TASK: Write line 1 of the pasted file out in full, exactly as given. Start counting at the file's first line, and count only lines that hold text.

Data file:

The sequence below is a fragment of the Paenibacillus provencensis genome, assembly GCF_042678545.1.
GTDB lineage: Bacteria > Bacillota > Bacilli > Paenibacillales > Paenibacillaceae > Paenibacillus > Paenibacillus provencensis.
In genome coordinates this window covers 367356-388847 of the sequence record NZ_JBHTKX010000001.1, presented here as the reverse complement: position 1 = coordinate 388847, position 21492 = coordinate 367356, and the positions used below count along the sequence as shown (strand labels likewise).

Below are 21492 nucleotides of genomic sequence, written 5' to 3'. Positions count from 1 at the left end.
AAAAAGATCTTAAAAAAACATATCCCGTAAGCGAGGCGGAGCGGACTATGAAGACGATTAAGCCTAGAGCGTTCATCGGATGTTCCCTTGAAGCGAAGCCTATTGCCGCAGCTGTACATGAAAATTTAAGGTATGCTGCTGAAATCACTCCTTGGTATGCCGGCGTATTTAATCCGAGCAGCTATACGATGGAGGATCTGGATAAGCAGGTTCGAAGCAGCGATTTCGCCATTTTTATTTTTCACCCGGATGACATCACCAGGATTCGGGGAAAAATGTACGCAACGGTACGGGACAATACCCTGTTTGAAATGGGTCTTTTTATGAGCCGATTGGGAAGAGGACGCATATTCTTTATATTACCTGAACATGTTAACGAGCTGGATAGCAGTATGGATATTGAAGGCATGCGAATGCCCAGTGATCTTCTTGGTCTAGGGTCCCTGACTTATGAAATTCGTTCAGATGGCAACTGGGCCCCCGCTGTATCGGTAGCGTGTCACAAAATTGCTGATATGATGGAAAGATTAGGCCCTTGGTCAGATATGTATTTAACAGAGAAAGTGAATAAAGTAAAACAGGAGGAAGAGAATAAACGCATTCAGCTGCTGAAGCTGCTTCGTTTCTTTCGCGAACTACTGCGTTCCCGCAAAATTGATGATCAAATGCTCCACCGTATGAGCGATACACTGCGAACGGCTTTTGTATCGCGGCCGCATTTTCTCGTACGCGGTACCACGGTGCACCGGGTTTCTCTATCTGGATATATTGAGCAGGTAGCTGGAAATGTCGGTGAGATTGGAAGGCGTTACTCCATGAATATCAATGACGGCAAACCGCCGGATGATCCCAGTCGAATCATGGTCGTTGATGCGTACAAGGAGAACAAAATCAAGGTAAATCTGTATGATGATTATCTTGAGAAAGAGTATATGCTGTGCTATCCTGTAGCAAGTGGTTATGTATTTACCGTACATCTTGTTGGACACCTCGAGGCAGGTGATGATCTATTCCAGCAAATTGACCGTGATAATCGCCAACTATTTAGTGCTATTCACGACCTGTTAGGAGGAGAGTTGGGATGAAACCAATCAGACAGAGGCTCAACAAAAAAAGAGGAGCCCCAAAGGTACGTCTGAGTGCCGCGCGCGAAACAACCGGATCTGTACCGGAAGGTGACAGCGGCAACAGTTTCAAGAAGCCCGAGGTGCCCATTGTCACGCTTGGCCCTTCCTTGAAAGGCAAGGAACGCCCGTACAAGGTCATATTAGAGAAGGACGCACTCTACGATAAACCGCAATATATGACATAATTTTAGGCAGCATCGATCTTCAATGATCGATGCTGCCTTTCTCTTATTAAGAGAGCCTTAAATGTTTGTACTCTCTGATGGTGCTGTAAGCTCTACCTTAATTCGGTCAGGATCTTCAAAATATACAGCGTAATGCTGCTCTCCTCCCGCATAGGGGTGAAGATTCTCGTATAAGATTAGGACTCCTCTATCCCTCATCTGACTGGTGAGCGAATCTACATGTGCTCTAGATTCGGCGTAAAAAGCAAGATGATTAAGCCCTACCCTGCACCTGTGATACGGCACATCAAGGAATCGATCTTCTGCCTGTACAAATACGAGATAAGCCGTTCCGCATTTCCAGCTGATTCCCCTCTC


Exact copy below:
The sequence below is a fragment of the Paenibacillus provencensis genome, assembly GCF_042678545.1.